President Joe Biden called the U.S-South Korea alliance “a lynchpin of peace, stability, and prosperity” during a visit Friday to a Samsung Electronics Co. semiconductor complex as he seeks to bolster supply chains that reduce reliance on China.
“I’ve just seen how this plant makes the most advanced semiconductor chips in the world,” Biden said following a tour of the facility, his first stop after landing outside Seoul to start a five-day visit to South Korea and Japan.
During the trip, Biden’s first to Asia as president, he’s meeting with regional leaders in a bid to firm up support for helping Ukraine fend off Russia’s invasion and countering security threats posed by China and North Korea, which may conduct its first nuclear test since 2017 with Biden nearby.
“The alliance between the Republic of Korea and United States of America is a lynchpin of peace, stability, and prosperity for a region of the world that we seek,” Biden said.
South Korean President Yoon Suk Yeol, who took office May 10, joined Biden at the event and said that “based on advanced technology and supply chain cooperation,” he’d seek to upgrade US-South Korea relations “into an economic-security alliance.”
Biden’s trip to the Samsung facility underscores the emphasis he’s placed on strengthening semiconductor alliances among the world’s largest chip making countries to try to ease shortages that have dragged on the global economy. The complex in Pyeongtaek, south of Seoul, houses the some of biggest chip production lines in the world and makes a wide range of products from memory chips to logic chips for Qualcomm Inc. and other companies.
Samsung is responsible for a third of global memory chip production and controls just less than 20% of outsourced chips for tech clients. South Korea’s largest company has been expanding its facilities at home and in the US to keep up with soaring demand.
South Korea “is taking a key role in a global chip supply chain by producing 70% of memory chips for the global market,” Yoon said.
Biden renewed his call for Congress to pass a broad China competition bill that includes $52 billion in funding for domestic semiconductor research and manufacturing.
Lawmakers still have to work out differences between the Senate- and House-passed versions of the legislation, a process that could take until the end of the summer.
The White House has often used the continuing global semiconductor shortage and its impact on inflation as arguments for approval of the massive subsidies program. But analysts say the shortage will last through 2023, and the domestic supply of chips coming online will not meaningfully alleviate the crunch.
Biden touted plans for new US investment that Samsung announced late last year. The company chose Texas in a $17 billion plan as the site of an advanced chip plant set to break ground this year, with a target to kick off operations in the second half of 2024.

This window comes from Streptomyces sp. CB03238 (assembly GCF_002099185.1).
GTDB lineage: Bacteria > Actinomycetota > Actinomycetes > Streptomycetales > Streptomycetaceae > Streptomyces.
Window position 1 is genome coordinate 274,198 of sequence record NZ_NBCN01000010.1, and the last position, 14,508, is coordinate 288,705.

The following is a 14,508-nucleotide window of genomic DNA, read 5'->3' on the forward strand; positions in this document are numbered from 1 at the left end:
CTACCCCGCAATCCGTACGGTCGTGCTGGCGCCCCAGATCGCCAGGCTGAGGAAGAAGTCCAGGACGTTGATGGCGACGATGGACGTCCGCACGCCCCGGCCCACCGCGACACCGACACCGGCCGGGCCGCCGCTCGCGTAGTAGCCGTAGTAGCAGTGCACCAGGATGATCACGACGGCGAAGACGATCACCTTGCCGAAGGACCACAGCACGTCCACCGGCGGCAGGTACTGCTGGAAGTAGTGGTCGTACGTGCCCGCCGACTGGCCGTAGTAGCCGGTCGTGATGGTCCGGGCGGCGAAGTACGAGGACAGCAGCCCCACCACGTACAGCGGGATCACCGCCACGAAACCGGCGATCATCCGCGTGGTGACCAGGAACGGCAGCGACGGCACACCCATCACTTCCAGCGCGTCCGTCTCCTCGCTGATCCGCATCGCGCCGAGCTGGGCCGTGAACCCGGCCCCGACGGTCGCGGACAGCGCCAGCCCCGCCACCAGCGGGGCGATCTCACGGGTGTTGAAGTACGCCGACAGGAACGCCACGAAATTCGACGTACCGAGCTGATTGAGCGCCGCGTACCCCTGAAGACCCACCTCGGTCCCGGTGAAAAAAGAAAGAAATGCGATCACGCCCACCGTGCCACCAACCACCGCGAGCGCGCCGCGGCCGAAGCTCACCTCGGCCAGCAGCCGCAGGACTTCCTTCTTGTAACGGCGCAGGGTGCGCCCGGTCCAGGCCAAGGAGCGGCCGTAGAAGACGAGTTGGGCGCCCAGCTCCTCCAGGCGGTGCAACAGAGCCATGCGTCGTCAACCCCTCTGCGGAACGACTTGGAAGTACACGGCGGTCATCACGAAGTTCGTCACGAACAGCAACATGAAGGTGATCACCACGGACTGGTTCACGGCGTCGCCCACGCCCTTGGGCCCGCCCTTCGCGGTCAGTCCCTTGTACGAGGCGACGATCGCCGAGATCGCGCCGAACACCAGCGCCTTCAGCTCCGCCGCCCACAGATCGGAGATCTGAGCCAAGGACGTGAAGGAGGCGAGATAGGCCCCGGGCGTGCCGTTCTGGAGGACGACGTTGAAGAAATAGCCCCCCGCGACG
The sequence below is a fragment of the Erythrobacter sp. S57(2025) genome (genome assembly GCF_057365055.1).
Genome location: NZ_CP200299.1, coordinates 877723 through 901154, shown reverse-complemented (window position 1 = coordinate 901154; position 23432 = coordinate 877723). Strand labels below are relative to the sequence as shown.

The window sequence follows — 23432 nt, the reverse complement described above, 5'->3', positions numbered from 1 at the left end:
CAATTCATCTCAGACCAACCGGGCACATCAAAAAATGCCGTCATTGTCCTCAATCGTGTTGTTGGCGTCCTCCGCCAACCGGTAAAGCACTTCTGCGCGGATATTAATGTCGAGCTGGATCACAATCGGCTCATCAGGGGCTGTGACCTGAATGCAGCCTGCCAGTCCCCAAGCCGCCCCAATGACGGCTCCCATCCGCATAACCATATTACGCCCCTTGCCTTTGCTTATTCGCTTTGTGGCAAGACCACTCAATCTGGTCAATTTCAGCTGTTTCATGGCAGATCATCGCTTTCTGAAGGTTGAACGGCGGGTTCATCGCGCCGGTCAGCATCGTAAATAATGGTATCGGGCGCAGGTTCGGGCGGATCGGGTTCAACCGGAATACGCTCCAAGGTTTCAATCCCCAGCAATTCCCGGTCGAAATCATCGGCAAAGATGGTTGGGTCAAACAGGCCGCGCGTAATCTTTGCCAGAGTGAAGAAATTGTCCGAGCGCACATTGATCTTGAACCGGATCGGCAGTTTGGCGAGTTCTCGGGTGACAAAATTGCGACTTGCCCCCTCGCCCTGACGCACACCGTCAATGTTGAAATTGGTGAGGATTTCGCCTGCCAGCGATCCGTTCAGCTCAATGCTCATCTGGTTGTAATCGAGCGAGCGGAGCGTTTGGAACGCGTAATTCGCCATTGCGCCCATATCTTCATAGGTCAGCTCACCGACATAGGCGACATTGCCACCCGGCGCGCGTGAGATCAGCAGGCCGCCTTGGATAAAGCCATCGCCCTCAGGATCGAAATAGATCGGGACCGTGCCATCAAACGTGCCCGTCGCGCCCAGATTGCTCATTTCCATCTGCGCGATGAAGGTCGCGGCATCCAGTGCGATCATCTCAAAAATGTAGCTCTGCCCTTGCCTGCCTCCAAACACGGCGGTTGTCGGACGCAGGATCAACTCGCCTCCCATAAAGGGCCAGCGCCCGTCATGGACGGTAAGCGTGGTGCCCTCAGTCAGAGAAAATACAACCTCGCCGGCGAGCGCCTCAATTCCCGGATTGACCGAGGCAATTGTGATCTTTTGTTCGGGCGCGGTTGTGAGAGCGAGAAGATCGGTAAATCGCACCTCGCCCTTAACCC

Biden plans additional meetings Saturday with Yoon, who has backed Biden’s supply chain initiatives and signaled he intends to join a new regional economic grouping the US president is expected to unveil in Japan.
“I look forward to a few days together where we can get to know one another better and explore ways to take the alliance between the Republic of Korea and the United States to an even greater heights than it already exists,” Biden said Friday.
The Indo-Pacific Economic Framework, which follows the US’s withdrawal from talks on the Trans-Pacific Partnership regional trade agreement under former President Donald Trump, is part of the Biden administration’s efforts to counter China’s clout in Asia.
But some Asian nations are reluctant to sign on because they’re unsure what it will mean, US Ambassador to Japan Rahm Emanuel said.
Read more: Some in Asia Confused by Biden Strategy, Envoy Rahm Emanuel Says
Some of the framework’s details remain hazy, and the Biden administration has stressed it won’t include lower tariffs or better access to US markets.
North Korea, which has a habit of timing its provocations to political events, may be preparing to launch an intercontinental ballistic missile or conduct a nuclear test to coincide with Biden’s trip to the region, security officials in the US and South Korea said this week.
The U.S. push to isolate Russia over Vladimir Putin’s war in Ukraine, coupled with increasing animosity toward China, has allowed North Korean Leader Kim Jong Un to strengthen his nuclear deterrent without fear of facing more sanctions at the United Nations Security Council.
There’s little chance Russia or China would support any measures against North Korea, as they did in 2017 following a series of weapons tests that prompted Trump to warn of “fire and fury” from Pyongyang.